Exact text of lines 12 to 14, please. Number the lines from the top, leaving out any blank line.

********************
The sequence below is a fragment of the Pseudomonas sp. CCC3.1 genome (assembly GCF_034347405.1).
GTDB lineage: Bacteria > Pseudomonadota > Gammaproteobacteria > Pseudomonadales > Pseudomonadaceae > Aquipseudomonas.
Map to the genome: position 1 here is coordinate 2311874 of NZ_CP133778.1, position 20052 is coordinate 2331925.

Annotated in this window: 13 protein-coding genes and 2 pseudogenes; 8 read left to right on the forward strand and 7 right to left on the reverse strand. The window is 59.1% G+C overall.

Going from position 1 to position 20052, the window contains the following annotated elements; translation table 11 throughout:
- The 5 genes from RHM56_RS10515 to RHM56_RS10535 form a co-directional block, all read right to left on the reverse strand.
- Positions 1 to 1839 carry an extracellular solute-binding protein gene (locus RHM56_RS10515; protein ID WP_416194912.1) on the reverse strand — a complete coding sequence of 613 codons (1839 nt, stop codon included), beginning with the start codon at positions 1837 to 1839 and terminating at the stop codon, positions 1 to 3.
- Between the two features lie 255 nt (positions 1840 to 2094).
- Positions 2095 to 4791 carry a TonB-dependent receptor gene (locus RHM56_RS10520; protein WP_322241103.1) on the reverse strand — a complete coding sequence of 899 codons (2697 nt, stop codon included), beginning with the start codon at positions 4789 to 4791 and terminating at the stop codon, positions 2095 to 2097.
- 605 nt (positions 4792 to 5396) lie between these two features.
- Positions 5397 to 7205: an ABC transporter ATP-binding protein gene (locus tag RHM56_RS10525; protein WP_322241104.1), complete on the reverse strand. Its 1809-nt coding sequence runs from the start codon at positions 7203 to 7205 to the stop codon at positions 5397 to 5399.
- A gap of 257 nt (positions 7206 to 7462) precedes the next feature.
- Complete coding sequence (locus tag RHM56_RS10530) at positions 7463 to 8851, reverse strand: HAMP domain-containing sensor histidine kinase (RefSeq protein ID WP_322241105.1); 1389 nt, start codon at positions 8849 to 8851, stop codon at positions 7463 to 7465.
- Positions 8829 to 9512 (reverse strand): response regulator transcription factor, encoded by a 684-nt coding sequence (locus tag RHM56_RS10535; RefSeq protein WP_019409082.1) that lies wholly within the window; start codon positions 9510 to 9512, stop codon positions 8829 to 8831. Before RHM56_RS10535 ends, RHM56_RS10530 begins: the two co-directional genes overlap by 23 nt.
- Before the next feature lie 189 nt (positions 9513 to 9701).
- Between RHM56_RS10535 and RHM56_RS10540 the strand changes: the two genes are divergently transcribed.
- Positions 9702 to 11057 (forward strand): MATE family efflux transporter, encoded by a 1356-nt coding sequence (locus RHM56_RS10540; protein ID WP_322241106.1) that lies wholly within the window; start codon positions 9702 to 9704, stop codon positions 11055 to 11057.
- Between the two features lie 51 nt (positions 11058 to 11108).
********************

- A gap of 257 nt (positions 7206 to 7462) precedes the next feature.
- Complete coding sequence (locus tag RHM56_RS10530) at positions 7463 to 8851, reverse strand: HAMP domain-containing sensor histidine kinase (RefSeq protein ID WP_322241105.1); 1389 nt, start codon at positions 8849 to 8851, stop codon at positions 7463 to 7465.
- Positions 8829 to 9512 (reverse strand): response regulator transcription factor, encoded by a 684-nt coding sequence (locus tag RHM56_RS10535; RefSeq protein WP_019409082.1) that lies wholly within the window; start codon positions 9510 to 9512, stop codon positions 8829 to 8831. Before RHM56_RS10535 ends, RHM56_RS10530 begins: the two co-directional genes overlap by 23 nt.